Published: December 29, 2016


When we hear the word crochet we immediately think, “Oh geez, more ugly hats and mittens that I will pretend to love and then hide in my closet until they can be re-gifted.” But Karen Lower has found a way to make crocheting cool – and waterproof! She always loved to crochet but when she saw people crocheting with old plastic bags on Facebook, she had a brilliant idea. Why not make mats for the homeless out of plastic bags? She immediately reached out to Buffalo’s Good Neighbors, a group out of Buffalo, New York that is dedicated to homeless outreach and community building, and the organization was equally excited about the project and so – Mats for a Mission was born. Gail Potter, the project manager says that these mats will provide a much-needed buffer between Buffalo’s homeless and the biting winter elements, “It’s a little something to keep their sleeping bag or their blankets…dry.” The pair has started showing the community how to make “plarn” (plastic yarn) and everybody is pretty excited about the project.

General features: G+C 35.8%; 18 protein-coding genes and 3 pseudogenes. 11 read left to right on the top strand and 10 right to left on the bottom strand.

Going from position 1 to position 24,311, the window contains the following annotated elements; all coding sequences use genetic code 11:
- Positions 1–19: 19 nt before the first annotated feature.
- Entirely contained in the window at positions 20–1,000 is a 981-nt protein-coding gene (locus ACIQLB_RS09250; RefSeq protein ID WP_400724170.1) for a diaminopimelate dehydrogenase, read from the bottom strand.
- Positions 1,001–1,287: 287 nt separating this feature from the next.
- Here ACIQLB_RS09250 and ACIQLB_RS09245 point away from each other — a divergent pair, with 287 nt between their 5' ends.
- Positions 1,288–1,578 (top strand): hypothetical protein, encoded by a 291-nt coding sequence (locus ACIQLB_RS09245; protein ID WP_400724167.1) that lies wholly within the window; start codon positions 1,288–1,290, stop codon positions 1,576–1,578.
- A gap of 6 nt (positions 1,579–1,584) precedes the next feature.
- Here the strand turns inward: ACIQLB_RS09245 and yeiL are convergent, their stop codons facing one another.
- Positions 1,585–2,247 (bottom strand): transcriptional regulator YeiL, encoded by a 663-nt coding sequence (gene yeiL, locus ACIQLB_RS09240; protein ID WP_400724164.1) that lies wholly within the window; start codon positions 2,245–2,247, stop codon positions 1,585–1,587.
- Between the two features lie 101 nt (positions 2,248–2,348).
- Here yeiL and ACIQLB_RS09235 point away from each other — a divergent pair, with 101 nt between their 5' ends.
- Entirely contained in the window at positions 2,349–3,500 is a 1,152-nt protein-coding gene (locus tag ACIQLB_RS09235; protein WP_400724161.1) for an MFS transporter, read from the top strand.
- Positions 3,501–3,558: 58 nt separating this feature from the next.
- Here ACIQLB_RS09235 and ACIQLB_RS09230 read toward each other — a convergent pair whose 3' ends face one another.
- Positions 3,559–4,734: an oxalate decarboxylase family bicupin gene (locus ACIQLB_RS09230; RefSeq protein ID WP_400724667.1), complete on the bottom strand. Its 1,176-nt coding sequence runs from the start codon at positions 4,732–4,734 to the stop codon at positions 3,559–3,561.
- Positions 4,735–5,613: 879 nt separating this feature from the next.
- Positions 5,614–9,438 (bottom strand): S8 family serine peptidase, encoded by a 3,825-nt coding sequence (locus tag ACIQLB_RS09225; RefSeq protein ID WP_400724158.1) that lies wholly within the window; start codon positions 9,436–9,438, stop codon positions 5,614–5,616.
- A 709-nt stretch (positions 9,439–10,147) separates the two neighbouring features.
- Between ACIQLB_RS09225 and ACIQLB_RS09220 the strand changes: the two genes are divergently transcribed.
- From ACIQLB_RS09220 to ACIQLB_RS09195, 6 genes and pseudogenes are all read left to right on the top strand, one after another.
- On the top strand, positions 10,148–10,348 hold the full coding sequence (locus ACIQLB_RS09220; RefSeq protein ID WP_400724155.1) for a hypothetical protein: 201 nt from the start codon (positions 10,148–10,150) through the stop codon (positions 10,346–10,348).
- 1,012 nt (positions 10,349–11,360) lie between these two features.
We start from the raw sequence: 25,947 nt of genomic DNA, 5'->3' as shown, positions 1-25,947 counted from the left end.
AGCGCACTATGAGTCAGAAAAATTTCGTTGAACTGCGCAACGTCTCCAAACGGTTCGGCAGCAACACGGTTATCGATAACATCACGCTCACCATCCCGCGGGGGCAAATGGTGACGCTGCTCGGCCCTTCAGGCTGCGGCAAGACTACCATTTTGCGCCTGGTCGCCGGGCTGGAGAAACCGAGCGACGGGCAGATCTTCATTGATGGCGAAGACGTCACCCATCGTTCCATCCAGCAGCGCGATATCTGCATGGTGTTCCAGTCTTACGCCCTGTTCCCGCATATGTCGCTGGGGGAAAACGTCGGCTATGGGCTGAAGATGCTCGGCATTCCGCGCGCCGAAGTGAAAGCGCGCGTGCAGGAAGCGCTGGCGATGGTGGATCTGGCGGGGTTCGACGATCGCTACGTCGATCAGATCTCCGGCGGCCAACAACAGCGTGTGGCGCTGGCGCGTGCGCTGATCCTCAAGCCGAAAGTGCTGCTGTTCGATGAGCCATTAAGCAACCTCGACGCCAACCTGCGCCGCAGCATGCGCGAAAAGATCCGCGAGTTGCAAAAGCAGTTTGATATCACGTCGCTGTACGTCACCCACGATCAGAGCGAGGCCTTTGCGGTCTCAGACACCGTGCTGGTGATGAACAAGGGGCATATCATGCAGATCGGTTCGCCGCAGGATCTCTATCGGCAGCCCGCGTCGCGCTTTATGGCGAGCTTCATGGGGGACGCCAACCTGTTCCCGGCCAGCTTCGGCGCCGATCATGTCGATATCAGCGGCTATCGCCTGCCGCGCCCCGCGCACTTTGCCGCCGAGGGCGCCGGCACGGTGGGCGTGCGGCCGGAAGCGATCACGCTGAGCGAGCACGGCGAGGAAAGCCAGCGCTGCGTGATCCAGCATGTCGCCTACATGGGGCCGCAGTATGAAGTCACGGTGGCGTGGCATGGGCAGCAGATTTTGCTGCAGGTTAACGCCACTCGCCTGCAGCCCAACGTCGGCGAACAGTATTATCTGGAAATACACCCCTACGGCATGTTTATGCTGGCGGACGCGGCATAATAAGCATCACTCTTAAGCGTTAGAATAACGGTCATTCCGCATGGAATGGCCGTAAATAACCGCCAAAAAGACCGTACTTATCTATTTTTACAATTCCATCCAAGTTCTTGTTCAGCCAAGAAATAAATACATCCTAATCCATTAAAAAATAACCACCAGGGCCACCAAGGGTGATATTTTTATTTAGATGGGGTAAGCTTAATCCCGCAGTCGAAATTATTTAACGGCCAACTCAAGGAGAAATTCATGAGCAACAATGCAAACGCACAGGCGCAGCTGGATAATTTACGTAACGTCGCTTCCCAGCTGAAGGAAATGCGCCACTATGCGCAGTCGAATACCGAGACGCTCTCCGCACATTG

Gail recently stopped by the 7th grade home room at West Seneca High to teach them how to turn their plastic bags into treasures.
They took to crocheting immediately.
It takes anywhere from 700-1000 plastic bags for each mat.
If not for Mats With a Mission, this disposable plastic waste would end up in a landfill.

Between the enthusiastic community and lots of hard work from Potter and Lower, Mats for a Mission has hit the ground running. And not only is the project helping the homeless, it’s also providing and invaluable service to the environment. Each year we produce around 300 million tons of plastics but only 15 percent of these items are recycled. The rest of these disposable plastics make their way into landfills and eventually, into our oceans. We toss 100 billion plastic bags annually, and when these find their way to the ocean, marine species easily confuse them for jellyfish and accidentally end up consuming them. This has a devastating effect on the world’s marine life, and over 700 species are in danger of extinction due to the threat plastic poses.

If we all make an effort to identify where we use plastic and actively look for alternatives, we can drastically cut down on the amount of plastic pollution that finds its way into the oceans.

As the leading organization at the forefront of the conscious consumerism movement, One Green Planet believes that reducing everyday plastics from our lives is not about giving up anything or sacrificing convenience, but rather learning to reap the maximum benefit from the items you use every day while having the minimum impact. 

Image source: Buffalo’s Good Neighbors/Facebook